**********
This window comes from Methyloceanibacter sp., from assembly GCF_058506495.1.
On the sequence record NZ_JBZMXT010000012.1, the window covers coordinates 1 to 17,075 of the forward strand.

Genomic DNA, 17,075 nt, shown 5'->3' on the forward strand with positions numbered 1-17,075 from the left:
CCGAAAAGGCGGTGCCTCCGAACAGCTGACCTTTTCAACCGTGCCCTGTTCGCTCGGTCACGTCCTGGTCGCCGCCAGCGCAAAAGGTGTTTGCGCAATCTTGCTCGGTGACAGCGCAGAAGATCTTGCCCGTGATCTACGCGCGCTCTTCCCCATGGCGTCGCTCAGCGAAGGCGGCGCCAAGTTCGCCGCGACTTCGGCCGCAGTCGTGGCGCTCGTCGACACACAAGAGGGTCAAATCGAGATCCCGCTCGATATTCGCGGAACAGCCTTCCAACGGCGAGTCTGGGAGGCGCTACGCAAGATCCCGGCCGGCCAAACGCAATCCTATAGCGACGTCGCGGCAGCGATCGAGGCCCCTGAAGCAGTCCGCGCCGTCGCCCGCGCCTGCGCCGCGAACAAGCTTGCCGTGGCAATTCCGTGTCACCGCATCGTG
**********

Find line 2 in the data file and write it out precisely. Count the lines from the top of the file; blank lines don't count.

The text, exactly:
On the sequence record NZ_JBZMXT010000012.1, the window covers coordinates 1 to 17,075 of the forward strand.